Thomas Huebl, Teacher, Author, International Facilitator: https://thomashuebl.com/ Trauma is fixed; it’s frozen – it overshadows life. It goes uncared for and can’t be informed. Unconscious energy is destiny – there’s no free choice. The heaviness of denial is rising – there’s numbness and dissociation, but there’s every possibility to feel it and wake up. Freedom is consciousness! The injury of one is the injury of all; don’t bypass your individual work. Spiritual awakening opens us to readiness to deal with trauma.


Trauma has a signature: ABSENCE

Reveal the absence of light – this is shadow work

Wake up, grow up, clean up, show up

Integrate past experience with the present

Restoration: what caused the trauma?

Truth lights up the rooms in the house

Trauma creates two

Wholeness, light, coherence

No longer separate, but unified!



Dr. Gabor Mate, Addiction and Trauma Expert: https://drgabormate.com/ “Trauma is a psychic wound that hardens you psychologically and then interferes with your ability to grow and develop. It pains you and now you’re acting out of pain. It induces fear and now you’re acting out of fear. Trauma is not what happens to you, it’s what happens inside you as a result of what happened. Trauma is that scarring that makes you less flexible, more rigid, less feeling and more defended.” Trauma is the template for all issues; we have to suffer into truth. These issues are the “hungry ghosts”. Trauma is an epidemic today – maybe a pandemic. We withdraw and isolate because we don’t know what to do with the feelings. And worst of all, we tend to re-enact our worst fear. If the trauma wound is touched, there will most likely be a body memory and possibly a huge reaction.


Dr. Stephen Porges, Founder of the Traumatic Stress Research Consortium: https://www.stephenporges.com/ Trauma is the body’s response to chronic threat – you’re not safe. “We don’t want to train to resilience; we want to train to be safe, to acknowledge feelings and the gut.” The nervous system must be re-tuned. Safety is the presence of connection and co-regulation. Self-compassion must be honored in order to optimize who we are. We are not broken! Nothing is wrong! We simply want to have a successful journey in our body.”


Dr. Diane Poole Heller, Somatic Attachment and Trauma Expert: https://dianepooleheller.com/ Trauma is not damaged goods – it’s neglect. Biologically, we have secure attachment as infants – we’re born with it, but for many of us, something went wrong. A baby may learn to expect nothing. Disconnection, isolation and insecure attachment makes us vulnerable to abuse. We can always be moving toward secure attachment. Go to the inner child. What does he/she need? Tolerate the pain – it takes great courage. Own your challenge – challenge it.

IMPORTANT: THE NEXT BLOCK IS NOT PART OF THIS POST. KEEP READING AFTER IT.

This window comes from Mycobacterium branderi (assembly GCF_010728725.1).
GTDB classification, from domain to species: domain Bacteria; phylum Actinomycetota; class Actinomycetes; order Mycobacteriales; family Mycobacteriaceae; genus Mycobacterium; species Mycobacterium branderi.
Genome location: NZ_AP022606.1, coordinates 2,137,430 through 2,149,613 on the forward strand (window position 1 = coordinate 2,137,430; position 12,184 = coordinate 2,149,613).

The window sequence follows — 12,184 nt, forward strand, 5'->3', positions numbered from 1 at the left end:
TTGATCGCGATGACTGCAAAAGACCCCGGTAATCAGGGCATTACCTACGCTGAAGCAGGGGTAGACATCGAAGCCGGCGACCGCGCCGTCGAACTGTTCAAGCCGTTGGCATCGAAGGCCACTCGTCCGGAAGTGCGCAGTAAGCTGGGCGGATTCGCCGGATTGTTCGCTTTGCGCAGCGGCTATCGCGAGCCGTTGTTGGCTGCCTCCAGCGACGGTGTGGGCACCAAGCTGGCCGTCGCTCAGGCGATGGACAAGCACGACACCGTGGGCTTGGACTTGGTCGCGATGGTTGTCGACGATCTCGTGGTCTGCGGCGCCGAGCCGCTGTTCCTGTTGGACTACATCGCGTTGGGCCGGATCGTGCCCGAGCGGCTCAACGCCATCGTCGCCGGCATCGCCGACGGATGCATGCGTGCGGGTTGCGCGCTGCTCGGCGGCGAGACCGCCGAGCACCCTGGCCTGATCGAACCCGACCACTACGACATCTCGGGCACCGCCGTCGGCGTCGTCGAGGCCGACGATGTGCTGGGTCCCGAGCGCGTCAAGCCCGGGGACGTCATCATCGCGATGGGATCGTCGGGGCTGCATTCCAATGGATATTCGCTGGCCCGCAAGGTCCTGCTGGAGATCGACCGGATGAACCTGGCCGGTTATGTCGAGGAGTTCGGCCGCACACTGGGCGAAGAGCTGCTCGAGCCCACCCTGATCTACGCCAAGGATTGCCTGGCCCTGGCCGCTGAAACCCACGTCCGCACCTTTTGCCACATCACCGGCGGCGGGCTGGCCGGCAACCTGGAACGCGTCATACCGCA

Dr. Bessel Vander Kolk, Founder of the Trauma Center: https://www.besselvanderkolk.com/ Resilience is how to face reality and cope without getting high-jacked by emotions. We must learn how to move beyond our early conditioning; otherwise, we fall through the trap door. “Trauma is an inability to inhabit one’s body without being possessed by its defenses and the emotional numbing that shuts down all experience, including pleasure and satisfaction.” To heal trauma, we have to expand our tolerance and awareness, and re-learn how to trust. We have the human capacity to heal, to “become the center of our own stable universe.”


What did I learn from all of these amazing experts?

I’m not alone

Healing is possible

This is a spiritual journey for the brave

Purging, healing, forgiving, and releasing are steep mountains to climb

I can meet trauma with a welcoming embrace and total forgiveness

I can be the center of my own stable universe…..aaaahhhhh!


Dear Reader, take heart. There are many trauma-healing modalities available to us, and body-based approaches are considered more effective than cognitive approaches. They don’t focus on the past, but on present experience. They tap into the trapped trauma energy and help process and integrate it. Our nervous system becomes better regulated and we are no longer at the mercy of old reactive patterns.


Three cheers for being a grief and trauma informed individual! Our first step in creating a better, safer world and a “grief and trauma informed society” begins right where we are. The cure is within. We can do it together.


And, finally, Dear Friends, I understand – grief and trauma are hell to live with. If you are struggling, please do reach out and ask for what you need. Don’t abandon yourself. Claim your power to heal. With my blessings.


I highly recommend these resources re trauma:

The Body Keeps Score, Dr. Bessel Vander Kolk

The Power of Attachment, Diane Poole Heller, PhD.

Somatic Experience, Dr. Peter Levine

*Certified Practitioner of Somatic Experience, Edward Ferrigan , Trauma Release Specialist, https://heal.me/ed-ferrigan-developmental-trauma-release-specialist


May you be at peace,

GriefSpeak